Sandboxing - The Future of Internet Security?

Being a computer geek and the default tech support for some of my family and friends, I have had to deal with computer security at the consumer user level. Sure, there´s the usual anti-virus and anti-spyware software installation on every Windows machine I run into, but this isn´t a full-proof way to ensure viruses, spyware, malware, and other don´t make it on a computer. As Leo Laporte says, the user´s behavior is the most important barrier to blocking bad guys from getting into a system. No matter how good anti-anything software is, it can´t stop a gullible user from clicking a false link on a website that downloads malware to said user´s computer. People need to monitor their behavior.

So, what to do when users just won´t change their behavior? How would you handle the computer of someone who just doesn´t care about keeping their computer secure? The solution I have been using lately is the one that I use myself: sandboxing. Check out the short wikipedia here: . The version of sandboxing I am writing about pertains to virtual machining. With the power of computers increasing as prices drop, most people will be buying more computer than they really need. Dual core processors and 2 GB of RAM are now standard and in a year, quad cores will most likely become standard. With all those cores and RAM, why NOT run a virtual machine?

On my Macbook Pro, I run Windows XP in a virtual machine via VMWare Fusion. If the Windows XP virtual machine gets a virus and I need to wipe the virtual machine, the process is as simple as erasing the virtual machine file and starting from scratch. I don´t have to reformat the hard drive of the laptop, all I need to do is save files from the virtual machine and create a new one. It´s a MUCH easier process than dealing with a ¨real¨ windows machine.

I would like to mention 2 cases in which I used this approach to protect someone from their own bad internet behavior. At the beginning of each case, I´ll list the host computer operating system, virtual machine operating system, and some basic information about the computer which contains both.

1. Sandboxing Windows
Host OS: Xubuntu 8.04
Virtual Machine OS: Windows XP Home
Computer: Toshiba laptop with 1.6 GHz mobile celeron processor, 1 GB RAM

This was done on a cowork´s brother´s laptop because his brother was not security minded at all. The laptop got a virus on it and would not boot up past the Windows XP loading screen. My coworker had to re-install Windows XP Home every year or so because the laptop would get a virus due to the laptop being used for internet gaming and who knows what else (Limewire?). So I presented the idea to my coworker of installing Linux on the laptop, then running XP in a virtual machine, since his brother would still need XP for games. I also mentioned that he would no longer have to reformat the harddrive and simply just delete the virtual windows machine if it got a virus. He thought this was a fantastic idea and we proceeded to set up the laptop.

Because of the speed and age of the laptop, I chose Xubuntu version of Linux as the host operating system. Linux has no viruses, so it made sense that it would be the best host system for my coworker´s brother. The CD/DVD drive was broken, so I had to install Xubuntu with a flash drive. VMWare player was used for running the virtual machine and I set up the virtual Windows XP Home machine (using my coworker´s brother´s installation disk) on my work computer, then copied it over to the laptop using an external hard drive (I allocated 20GB to the virtual machine, but it only ended up taking up 4 GB). Once I copied over the virtual machine, it ran fine on the laptop. I made a hidden copy of the virtual machine in another directory on the laptop so if the virtual machine gets a virus, my coworker will simply have to erase the infected virtual machine, then copy over the clean virtual machine.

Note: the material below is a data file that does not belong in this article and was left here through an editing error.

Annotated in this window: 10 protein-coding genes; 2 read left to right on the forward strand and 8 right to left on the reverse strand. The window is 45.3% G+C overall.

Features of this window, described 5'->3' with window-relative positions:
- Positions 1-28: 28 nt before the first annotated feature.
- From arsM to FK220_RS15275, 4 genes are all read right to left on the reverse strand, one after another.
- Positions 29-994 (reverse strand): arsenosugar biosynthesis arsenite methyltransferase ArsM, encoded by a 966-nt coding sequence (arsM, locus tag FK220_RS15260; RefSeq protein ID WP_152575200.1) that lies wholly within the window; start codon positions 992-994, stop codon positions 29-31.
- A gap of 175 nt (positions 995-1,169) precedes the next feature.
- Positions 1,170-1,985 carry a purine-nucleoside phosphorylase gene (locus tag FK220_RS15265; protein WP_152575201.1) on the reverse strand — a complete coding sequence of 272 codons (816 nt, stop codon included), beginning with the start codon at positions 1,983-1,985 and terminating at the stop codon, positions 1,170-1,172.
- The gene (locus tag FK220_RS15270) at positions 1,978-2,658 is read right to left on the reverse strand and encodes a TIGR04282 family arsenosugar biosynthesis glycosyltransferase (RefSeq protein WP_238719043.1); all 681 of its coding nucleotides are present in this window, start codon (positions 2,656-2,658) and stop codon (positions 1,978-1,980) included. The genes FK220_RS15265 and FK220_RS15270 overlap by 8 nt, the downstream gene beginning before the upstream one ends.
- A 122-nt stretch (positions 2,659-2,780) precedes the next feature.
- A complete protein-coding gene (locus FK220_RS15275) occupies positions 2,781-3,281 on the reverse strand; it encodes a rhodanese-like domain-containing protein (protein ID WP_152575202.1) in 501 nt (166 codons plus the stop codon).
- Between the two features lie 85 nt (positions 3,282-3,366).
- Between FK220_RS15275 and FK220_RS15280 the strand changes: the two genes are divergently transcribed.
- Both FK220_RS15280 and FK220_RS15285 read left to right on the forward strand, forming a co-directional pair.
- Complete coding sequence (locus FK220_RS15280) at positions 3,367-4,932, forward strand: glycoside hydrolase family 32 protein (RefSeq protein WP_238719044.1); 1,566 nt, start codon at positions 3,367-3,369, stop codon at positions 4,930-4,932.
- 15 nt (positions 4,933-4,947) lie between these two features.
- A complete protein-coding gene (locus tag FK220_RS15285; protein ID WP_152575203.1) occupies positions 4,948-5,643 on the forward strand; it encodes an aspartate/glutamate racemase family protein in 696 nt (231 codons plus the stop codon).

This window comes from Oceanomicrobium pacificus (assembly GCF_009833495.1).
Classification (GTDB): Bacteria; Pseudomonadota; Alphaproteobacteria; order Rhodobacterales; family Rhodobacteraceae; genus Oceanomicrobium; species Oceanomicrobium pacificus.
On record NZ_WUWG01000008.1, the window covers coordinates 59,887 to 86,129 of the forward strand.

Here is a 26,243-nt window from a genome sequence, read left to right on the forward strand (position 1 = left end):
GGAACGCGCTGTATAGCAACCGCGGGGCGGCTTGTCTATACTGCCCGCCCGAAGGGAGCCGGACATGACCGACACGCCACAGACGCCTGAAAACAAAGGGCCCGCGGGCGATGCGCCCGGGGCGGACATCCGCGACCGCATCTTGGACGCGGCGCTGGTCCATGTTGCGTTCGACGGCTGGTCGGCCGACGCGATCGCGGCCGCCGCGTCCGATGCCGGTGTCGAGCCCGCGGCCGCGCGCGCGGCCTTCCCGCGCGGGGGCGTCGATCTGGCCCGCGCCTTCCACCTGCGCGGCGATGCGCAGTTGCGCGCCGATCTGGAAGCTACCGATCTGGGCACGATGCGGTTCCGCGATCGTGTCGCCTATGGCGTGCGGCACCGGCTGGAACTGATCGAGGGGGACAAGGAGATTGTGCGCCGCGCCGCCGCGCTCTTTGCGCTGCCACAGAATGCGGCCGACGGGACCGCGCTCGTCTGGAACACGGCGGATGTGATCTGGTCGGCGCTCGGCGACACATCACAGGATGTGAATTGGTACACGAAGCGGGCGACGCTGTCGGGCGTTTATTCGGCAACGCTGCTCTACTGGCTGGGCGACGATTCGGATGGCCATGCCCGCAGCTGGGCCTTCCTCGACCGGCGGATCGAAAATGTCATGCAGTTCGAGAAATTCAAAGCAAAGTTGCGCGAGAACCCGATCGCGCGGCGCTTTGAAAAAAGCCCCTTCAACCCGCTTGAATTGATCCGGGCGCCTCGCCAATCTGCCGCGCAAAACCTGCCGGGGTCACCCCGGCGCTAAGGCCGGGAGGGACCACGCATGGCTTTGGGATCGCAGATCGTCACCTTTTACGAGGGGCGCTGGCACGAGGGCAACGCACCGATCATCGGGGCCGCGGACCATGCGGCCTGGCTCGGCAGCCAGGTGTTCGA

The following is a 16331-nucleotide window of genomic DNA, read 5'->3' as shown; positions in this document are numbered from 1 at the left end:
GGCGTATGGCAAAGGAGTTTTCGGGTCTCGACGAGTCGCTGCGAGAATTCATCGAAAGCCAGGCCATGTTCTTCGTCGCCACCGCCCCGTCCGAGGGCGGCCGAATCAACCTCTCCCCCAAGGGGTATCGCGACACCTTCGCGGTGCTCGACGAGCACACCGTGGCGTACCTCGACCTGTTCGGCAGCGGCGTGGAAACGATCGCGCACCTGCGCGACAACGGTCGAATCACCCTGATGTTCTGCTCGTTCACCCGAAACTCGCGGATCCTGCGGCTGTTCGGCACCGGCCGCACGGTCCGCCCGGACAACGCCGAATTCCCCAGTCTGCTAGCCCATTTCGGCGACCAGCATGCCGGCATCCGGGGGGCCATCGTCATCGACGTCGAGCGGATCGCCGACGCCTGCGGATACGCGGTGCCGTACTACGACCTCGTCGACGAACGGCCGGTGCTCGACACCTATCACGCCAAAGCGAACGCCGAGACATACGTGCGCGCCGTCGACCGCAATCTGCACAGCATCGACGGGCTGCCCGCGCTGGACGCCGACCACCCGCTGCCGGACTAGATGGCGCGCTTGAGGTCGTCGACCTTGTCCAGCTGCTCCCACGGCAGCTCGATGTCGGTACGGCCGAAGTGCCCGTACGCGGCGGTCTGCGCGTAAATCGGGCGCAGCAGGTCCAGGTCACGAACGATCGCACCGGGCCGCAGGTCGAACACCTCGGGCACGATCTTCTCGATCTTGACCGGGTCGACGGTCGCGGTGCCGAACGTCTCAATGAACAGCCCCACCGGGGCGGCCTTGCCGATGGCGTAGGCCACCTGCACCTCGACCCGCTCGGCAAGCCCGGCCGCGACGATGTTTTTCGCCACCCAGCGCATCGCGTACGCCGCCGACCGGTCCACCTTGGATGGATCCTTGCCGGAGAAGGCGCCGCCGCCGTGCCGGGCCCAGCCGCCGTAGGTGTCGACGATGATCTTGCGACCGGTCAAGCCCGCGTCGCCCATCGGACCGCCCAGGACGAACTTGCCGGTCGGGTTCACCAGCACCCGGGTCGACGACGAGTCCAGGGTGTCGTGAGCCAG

2. Sandboxing Linux
Host OS: Windows XP Professional
Virtual Machine OS: Ubuntu 8.04
Computer: Custom built PC, Core 2 Duo Processor (can´t remember the speed), 2 GB RAM

My friend´s computer got a Trojan after letting his neighbor use his computer. We tried wiping the computer and my friend even got the Trojan off (or so we thought) using some anti-virus software, but the symptoms returned after a couple weeks, so he had to re-install windows.

Because of this, I suggested he only use the internet through a virtual machine. This way, if a virus is downloaded from the internet, it would only be on the virtual machine and not on his windows partition. He could still use the internet under windows for updates and for his banking (he uses microsoft money), but for ordinary surfing, the virtual machine would be safer. He agreed with the idea and I went ahead and installed VMWare player and downloading a read-made Ubuntu 8.04 vitual machine. He now uses the virtual machine for his general internet surfing.

I really think sandboxing is a much better way to keep computers secure compared to just using anti-anything software. Why not have a virtual machine as a sacrificial barrier? It´s almost a given that computers will get infected and sandboxing allows users to protect the main host operating system (which would be windows for the majority of users). With the power of computers nowadays, it´s easier than ever for regular consumers to run the powerful software needed to run a virtual machine. Sure, it´s entirely possible to keep computers infection-free with good behavior, but for lots of people, this is just not possible.

The next time you get a infection that forces you to re-install windows or to buy a new computer, consider using sandboxing.


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